Fisker had also gone public via a SPAC, and since July 2020 has steadily grown, save for a few declines. As of this writing, FSR is trading at $21.10. As with Lucid, this is an attractive purchase for a long-term play, and something that can help grow your net worth as you grow. Lucid and Fisker are both a smart dual-move. This is because each has their own individual strengths. Whereas Lucid is beginning with targeting the luxury market, Fisker is beginning with the average consumer market, then will likely reach the luxury market in a few years.
Rivian (not yet public)
Michigan-based automaker Rivian is defiantly worth a look, and they're not even public yet. Instead of creating another electric sedan or a crossover type vehicle, Rivian has focused on creating a sleek truck and SUV. Their truck, the R1T starts at $67,500 and their SUV, the R1S starts at $70,00, putting them in the same price bracket as the BMW X7 and the Mercedes-Benz GLS, both high-priced luxury cars. The R1S and R1T become more of an attractive option when looking at the specs and performance of the car. Both models can go 0-60 in 3 seconds, which is at the exact same level as the Lamborghini Urus, an expensive Italian sports SUV priced at $218,000. Both the R1S and R1T can go 300+ miles on a single charge, tow up to 7,700 lbs, and wade in 3ft of water. All this fun is compiled in a futuristic, car. Sure the price is expensive, but when you look at all the features, is proves to be worth the high price. Can the Urus do all that? I don't think so.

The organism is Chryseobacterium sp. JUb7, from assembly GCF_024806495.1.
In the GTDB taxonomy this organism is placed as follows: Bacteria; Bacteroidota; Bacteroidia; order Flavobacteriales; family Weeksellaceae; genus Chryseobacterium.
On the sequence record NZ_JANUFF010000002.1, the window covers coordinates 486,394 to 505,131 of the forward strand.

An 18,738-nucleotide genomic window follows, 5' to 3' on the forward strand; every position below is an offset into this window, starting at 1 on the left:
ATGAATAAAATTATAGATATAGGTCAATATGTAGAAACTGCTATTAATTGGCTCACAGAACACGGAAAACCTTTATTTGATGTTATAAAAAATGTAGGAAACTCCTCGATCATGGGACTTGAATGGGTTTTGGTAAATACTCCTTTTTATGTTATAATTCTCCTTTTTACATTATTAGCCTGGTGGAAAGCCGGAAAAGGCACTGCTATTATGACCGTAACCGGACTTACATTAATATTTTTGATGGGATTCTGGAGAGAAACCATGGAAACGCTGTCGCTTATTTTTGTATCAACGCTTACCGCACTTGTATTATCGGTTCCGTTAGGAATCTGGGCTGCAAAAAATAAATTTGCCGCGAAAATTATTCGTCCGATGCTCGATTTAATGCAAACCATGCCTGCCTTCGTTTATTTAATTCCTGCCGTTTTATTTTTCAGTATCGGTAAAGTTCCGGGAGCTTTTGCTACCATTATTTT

While Rivian is not yet public, they have made a smart decision and chosen to focus on production and development of their cars, before they have thousands of investors to answer to. Rivian is reported to possibly go public in a September 2021 listing. I recommend that you build up some money, then when the Rivian IPO lists, cash in your chips then let the market value of your shares grow over time. Again, this is a long term play. You can't expect to make money in a month on a company that hasn't delivered a vehicle yet.